The cost associated with filtering drinking water and compensating economic losses will fall onto state and local governments, who would have to spend extensive resources solving the problem retroactively. As sea levels continue to rise at an unsustainable pace, so too will the efforts to mitigate its issues. State officials in Florida proposed several bills in the State House and State Senate to address the impacts of rising sea levels, such as a tax break for people who elevate their homes and aid to local governments to address the flooding. This legislation was introduced by Florida House Speaker Chris Sprowls to protect the state from the unusual flooding that occurs after rainy days.10 However, these solutions aren’t proactive because they address the issue as it occurs rather than the root cause of climate change. For instance, the tax break for people who elevate their homes assumes that sea levels will rise to a level that will affect the homes of citizens, rather than being a solution that focuses on reducing the growth of sea levels. The tax break would only help those who participate and wouldn’t solve the other health and economic problems that come with rising sea levels. To combat the long-term consequences, Florida’s state officials should instead introduce legislation that targets greenhouse gases. For example, to slow down thermal expansion, we should shrink the amount of heat trapped in the atmosphere by greenhouse gases. If they only focus on mitigating the flooding after the fact, governments will have to continue to address the problem every year as it worsens. On the other hand, addressing climate change could help slow the sea level increase and allow officials to avoid the associated issues it causes.
Next time you ponder about the beach, imagine the impact of just a few feet of water on the area. A few feet may seem like a big move from the inches we’ve recently experienced, but at the current rate of greenhouse gas emissions, the UN’s Intergovernmental Panel on Climate Change predicts that sea levels can rise more than 3 feet by the year 2100. That means that the next generation or two will be alive to experience the devastating effects. Sea levels are rising now and will have significant impacts on many communities; therefore, governments should fight to combat climate change. The priority should be to reduce greenhouse gases to slow down the warming temperatures that contribute to rising sea levels.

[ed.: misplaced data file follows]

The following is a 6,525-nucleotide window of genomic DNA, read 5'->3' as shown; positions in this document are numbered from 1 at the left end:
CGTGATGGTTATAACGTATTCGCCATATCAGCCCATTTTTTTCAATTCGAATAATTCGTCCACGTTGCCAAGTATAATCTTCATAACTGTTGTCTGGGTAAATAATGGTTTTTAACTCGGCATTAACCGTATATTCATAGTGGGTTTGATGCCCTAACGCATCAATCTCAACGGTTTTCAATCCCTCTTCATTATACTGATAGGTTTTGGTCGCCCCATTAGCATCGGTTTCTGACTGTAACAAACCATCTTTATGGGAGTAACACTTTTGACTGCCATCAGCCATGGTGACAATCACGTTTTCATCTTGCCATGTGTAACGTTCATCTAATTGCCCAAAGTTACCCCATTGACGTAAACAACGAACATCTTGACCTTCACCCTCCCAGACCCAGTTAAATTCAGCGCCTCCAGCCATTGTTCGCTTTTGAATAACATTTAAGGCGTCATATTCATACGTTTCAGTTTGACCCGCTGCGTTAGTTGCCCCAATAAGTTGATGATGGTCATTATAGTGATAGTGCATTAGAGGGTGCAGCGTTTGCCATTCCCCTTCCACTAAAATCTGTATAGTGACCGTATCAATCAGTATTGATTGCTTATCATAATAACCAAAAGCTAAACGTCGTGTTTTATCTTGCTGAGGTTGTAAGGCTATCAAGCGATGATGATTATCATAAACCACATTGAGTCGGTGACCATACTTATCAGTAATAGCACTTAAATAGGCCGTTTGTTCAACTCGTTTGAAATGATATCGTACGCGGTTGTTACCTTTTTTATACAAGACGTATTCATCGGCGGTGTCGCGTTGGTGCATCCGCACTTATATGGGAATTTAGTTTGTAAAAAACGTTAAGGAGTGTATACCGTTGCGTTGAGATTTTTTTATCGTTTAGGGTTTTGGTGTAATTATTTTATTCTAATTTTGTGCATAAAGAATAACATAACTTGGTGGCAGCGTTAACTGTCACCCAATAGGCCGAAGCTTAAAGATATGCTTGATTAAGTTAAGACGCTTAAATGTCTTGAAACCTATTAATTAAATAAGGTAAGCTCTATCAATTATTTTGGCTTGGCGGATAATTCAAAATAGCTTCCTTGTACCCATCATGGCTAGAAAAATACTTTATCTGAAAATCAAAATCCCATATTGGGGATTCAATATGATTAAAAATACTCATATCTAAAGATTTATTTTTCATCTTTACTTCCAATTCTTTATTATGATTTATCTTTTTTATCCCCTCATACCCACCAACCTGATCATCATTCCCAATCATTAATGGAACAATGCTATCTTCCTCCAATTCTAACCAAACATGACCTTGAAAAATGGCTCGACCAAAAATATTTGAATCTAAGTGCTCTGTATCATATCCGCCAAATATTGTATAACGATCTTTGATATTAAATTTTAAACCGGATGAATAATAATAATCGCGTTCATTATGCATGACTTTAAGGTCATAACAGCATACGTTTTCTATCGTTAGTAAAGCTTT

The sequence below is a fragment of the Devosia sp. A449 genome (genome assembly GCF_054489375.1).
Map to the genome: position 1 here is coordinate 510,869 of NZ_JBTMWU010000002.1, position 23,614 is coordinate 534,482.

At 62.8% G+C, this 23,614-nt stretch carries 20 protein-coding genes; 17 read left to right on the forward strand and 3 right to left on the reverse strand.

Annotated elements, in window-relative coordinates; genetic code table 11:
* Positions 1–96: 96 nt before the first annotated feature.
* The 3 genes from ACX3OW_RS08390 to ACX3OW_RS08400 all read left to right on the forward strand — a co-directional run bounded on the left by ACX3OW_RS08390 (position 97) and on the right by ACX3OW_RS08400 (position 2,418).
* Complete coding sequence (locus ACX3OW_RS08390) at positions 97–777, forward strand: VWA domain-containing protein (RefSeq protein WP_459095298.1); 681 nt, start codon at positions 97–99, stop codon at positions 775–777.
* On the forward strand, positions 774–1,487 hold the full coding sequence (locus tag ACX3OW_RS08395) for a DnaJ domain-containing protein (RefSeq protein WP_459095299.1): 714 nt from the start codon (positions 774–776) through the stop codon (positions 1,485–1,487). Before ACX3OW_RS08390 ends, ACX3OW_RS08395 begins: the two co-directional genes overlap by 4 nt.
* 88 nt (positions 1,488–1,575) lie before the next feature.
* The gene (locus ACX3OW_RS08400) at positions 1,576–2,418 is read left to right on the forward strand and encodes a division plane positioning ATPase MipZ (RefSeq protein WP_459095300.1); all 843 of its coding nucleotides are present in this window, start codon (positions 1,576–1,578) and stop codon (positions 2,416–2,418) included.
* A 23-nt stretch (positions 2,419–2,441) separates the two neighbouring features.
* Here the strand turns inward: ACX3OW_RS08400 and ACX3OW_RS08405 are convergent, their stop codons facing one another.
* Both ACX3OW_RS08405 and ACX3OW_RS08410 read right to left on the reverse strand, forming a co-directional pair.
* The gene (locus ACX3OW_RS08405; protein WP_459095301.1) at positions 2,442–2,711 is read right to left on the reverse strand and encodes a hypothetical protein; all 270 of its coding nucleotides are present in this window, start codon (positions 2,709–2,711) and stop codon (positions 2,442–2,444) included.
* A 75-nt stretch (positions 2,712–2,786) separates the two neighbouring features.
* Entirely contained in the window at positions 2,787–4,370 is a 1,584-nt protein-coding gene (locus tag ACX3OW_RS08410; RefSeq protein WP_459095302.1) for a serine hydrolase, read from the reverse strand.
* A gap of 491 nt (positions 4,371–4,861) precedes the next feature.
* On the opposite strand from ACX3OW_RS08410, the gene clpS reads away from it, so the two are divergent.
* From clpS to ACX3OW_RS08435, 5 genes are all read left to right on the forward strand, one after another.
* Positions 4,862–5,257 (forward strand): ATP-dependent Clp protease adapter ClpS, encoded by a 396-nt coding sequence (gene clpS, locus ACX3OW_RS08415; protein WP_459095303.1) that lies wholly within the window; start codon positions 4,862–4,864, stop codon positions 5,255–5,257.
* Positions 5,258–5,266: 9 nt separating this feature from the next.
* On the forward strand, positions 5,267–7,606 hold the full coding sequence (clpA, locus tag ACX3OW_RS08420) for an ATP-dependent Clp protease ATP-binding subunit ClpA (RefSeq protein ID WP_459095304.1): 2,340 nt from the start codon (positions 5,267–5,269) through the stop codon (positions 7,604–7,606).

Flavelle, Christopher, and Patricia Mazzei. “Miami Says It Can Adapt to Rising Seas. Not Everyone is Convinced.” NYTimes, 2 Mar. 2021.
 National Oceanic and Atmospheric Administration. “Is Sea Level Rising?” National Ocean Service, 26 Feb. 2021.
 National Oceanic and Atmospheric Administration. “How is Sea Level Rise Related to Climate Change?” National Ocean Service, 26 Feb. 2021.
 “Understanding Sea Level.” NASA.
 Nunez, Christina. “Sea Level Rise, Explained.” National Geographic, 19 Feb. 2019.
 Lindsey, Rebecca. “Climate Change: Global Sea Level.” NOAA, 25 Jan. 2021.
 Harvey, Chelsea. “Sea-level Rise Will Cause More than Flooding – these 5 Other Impacts of Rising Oceans are Just as Bad.” Business Insider, 17 Feb. 2015.
 “Climate Impacts on Water Resources.” United States Environmental Protection Agency.
 Becken, Susanne. “Climate Change Impacts on Coastal Tourism.” Australian Government Department of the Environment and Energy.
 Wronka, Tim. “Florida Bill to Combat Rising Sea Levels and Flooding.” Spectrum News, 27 Feb. 2021.
 Woodward, Aylin. “Sea Levels are Projected to Rise 3 Feet Within 80 Years, According to a New UN Report. Hundreds of Millions of People Could be Displaced.” Business Insider, 25 Sept. 2019.